BlackRock Inc., the world’s largest money manager, is seeking to raise more than $10 billion to buy and hold stakes in companies.
BlackRock, which oversees about $6 trillion in assets, is seeking capital from sovereign-wealth funds, pensions and other big investors for an effort named BlackRock Long-Term Private Capital, according to a person familiar with the matter.
The new vehicle would make investments between $500 million to $2 billion on long-term themes like diverging demographics globally, the growing middle class and millennial spending patterns, said the person, who asked not to be named because the information is private. An example of an investment might be a minority stake in a family-owned business. Similar to the approach of Berkshire Hathaway Inc., BlackRock would look to hold on to its stakes for a long time. Unlike famed investor Warren Buffett though, the fund might not buy a whole business.
The move may position BlackRock, which is headed by Chief Executive Officer Laurence D. Fink, to compete with private-equity giants such as Carlyle Group LP, Apollo Global Management LLC and Blackstone Group LP.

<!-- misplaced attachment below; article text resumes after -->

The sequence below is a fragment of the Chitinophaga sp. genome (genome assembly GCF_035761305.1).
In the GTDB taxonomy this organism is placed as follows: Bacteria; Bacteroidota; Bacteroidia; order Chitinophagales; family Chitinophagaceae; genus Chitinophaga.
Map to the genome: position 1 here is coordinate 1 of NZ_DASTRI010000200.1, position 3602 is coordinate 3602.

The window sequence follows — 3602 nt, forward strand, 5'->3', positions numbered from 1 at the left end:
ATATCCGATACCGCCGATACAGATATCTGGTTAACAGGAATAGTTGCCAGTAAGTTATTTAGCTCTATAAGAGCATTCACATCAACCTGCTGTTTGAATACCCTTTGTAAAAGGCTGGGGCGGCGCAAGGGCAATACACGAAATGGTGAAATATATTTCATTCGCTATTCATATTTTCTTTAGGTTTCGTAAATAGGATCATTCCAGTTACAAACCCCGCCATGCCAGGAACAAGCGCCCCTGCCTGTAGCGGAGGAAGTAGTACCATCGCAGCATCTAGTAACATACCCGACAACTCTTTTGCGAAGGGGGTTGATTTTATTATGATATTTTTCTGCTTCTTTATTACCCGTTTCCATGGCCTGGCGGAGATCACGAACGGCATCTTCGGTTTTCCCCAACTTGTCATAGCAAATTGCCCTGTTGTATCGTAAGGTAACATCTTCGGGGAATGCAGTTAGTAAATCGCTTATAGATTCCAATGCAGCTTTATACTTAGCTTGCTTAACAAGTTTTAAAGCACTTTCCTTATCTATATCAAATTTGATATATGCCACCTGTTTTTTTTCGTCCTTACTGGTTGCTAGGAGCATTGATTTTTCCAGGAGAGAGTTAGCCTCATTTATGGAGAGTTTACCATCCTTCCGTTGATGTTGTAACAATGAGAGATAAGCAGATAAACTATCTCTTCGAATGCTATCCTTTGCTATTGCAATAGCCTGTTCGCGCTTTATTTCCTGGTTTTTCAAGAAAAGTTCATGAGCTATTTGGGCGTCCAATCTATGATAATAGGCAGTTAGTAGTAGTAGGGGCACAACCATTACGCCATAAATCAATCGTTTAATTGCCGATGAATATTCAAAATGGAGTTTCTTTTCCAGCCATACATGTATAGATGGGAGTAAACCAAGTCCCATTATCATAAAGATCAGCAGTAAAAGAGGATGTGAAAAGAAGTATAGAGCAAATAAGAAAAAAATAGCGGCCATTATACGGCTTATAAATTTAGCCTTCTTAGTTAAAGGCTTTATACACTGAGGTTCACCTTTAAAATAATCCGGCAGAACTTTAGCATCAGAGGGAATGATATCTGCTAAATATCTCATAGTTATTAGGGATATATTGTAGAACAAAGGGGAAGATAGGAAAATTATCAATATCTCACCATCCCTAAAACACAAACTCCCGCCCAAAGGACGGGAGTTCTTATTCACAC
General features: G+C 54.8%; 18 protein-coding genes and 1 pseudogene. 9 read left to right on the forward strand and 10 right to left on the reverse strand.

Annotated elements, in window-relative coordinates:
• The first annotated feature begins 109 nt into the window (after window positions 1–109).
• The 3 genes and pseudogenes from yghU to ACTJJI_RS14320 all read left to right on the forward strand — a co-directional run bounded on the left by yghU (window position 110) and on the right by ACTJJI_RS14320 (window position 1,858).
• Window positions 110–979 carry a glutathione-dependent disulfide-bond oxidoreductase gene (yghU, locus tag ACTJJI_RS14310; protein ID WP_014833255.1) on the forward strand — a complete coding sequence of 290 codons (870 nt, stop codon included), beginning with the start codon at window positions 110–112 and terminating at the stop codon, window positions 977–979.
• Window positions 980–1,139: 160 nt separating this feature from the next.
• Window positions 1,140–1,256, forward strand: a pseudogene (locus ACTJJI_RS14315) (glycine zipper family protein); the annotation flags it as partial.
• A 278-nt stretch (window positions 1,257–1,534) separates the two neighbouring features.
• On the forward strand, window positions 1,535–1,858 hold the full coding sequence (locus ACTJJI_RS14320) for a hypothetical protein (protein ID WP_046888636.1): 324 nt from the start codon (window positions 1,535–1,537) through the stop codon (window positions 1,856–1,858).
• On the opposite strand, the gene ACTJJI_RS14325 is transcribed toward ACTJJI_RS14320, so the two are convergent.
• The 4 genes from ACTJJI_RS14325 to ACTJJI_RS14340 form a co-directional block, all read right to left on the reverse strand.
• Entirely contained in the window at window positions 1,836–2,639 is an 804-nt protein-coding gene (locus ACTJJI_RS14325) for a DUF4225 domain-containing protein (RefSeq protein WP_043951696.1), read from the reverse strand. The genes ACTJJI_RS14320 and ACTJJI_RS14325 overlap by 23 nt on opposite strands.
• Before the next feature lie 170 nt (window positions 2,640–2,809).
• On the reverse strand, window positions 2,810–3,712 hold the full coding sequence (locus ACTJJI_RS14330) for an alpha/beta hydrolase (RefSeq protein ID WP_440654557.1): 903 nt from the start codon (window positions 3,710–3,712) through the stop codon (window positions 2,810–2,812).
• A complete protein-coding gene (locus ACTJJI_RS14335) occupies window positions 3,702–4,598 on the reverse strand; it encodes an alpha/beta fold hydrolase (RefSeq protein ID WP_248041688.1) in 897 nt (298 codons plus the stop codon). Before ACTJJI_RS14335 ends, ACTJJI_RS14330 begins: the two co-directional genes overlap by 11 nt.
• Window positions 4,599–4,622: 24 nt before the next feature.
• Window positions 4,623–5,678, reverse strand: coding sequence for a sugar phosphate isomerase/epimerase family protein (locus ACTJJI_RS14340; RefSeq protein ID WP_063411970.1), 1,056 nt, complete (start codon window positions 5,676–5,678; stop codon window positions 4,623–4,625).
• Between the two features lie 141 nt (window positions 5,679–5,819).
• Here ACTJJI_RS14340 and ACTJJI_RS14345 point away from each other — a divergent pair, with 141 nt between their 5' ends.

BlackRock began in the headquarters of Blackstone, its first financial backer, which gave BlackRock a $5 million line of credit for a 40% stake. While business was picking up, the relationship between BlackRock and Blackstone became tense, Bloomberg has previously reported. Fink had a falling out with Blackstone co-founder Stephen Schwarzman in 1994 over BlackRock’s independence, resulting in the sale of BlackRock to PNC Financial Services Group Inc. for $240 million.
BlackRock hopes to complete the fundraising by the middle of this year, the person said. The initiative will be overseen by Mark Wiseman with David Blumer, head of alternatives at the New York-based company. BlackRock hired Wiseman, the former head of Canada’s largest pension fund, in 2016 to run its global active equity business.
BlackRock and Neuberger Berman Group are among firms that California Public Employees’ Retirement System, the largest U.S. pension fund, might look to partner with as it seeks help to manage its $40 billion private equity portfolio, people familiar with the matter said last month. The retirement system, which oversees more than $350 billion, sent requests for information in December to a group of asset managers seeking a “strategic partnership” for its private equity portfolio, according to a document released by Calpers.